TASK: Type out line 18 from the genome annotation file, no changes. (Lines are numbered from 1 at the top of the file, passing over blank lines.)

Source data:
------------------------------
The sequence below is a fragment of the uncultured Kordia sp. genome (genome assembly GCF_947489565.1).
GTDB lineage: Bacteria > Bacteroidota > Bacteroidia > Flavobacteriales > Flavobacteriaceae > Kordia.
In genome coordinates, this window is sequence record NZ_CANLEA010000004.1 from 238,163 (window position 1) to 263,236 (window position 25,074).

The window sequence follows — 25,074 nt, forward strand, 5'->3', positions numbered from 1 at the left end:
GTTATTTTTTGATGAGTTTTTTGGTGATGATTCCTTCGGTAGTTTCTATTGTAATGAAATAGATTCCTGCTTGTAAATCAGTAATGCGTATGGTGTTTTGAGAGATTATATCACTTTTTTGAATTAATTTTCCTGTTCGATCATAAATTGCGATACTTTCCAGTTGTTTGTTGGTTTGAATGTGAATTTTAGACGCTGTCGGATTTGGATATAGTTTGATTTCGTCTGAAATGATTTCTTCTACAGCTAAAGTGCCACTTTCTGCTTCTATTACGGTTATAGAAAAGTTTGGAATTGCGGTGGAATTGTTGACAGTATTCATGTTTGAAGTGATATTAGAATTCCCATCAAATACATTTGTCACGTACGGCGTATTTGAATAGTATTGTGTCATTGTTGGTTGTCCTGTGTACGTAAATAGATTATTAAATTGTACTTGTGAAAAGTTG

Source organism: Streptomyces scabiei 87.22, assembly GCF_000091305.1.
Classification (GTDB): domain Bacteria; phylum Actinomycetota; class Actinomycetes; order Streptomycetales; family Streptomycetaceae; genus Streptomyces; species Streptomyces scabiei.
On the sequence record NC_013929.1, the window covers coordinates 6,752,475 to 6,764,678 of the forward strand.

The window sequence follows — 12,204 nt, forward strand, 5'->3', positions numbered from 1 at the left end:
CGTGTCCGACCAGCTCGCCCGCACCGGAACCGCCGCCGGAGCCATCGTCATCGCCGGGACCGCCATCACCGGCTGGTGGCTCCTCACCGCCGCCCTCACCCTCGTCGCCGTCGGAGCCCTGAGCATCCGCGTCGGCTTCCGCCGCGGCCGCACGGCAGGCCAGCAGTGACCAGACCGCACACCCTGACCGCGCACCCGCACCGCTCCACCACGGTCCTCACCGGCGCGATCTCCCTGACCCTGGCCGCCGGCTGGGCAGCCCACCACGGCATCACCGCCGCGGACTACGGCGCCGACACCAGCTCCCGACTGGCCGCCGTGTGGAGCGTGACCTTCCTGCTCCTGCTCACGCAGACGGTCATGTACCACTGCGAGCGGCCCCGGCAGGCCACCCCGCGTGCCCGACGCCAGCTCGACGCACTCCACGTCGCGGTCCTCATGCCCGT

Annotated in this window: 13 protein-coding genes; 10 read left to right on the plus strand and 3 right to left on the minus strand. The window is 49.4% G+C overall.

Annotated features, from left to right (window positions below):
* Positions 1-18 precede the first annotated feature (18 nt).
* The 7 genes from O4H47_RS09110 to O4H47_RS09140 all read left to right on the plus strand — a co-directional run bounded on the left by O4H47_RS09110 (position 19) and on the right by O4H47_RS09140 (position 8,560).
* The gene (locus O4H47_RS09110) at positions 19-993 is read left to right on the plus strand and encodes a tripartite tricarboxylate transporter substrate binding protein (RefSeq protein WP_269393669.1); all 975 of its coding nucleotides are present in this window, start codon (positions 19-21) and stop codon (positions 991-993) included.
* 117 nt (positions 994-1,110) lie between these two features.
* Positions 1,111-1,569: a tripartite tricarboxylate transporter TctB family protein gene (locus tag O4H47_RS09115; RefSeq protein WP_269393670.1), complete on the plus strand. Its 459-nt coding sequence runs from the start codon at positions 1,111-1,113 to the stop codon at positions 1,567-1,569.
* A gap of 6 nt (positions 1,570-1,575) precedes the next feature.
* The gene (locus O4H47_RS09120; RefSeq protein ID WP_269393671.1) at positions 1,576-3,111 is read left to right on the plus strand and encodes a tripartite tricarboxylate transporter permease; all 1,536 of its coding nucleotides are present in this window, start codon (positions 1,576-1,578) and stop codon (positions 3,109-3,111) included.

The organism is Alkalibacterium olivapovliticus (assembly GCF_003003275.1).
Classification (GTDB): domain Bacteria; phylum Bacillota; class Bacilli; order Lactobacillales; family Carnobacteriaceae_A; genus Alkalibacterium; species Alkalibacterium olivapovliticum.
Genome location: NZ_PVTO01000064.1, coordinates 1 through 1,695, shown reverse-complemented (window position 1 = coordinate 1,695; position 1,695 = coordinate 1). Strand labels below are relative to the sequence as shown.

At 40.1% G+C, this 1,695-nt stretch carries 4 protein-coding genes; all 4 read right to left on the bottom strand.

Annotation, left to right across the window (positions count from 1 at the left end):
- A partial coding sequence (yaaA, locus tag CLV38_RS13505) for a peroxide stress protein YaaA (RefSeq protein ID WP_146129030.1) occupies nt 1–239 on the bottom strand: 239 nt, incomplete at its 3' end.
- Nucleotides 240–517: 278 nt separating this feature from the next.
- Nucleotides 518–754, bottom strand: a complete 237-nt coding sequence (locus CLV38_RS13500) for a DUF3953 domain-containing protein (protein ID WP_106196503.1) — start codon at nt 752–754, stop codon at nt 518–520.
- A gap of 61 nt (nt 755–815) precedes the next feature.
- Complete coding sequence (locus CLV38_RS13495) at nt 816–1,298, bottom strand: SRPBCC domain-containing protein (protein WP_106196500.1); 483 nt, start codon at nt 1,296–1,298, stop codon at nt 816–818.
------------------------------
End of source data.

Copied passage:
* A gap of 6 nt (positions 1,570-1,575) precedes the next feature.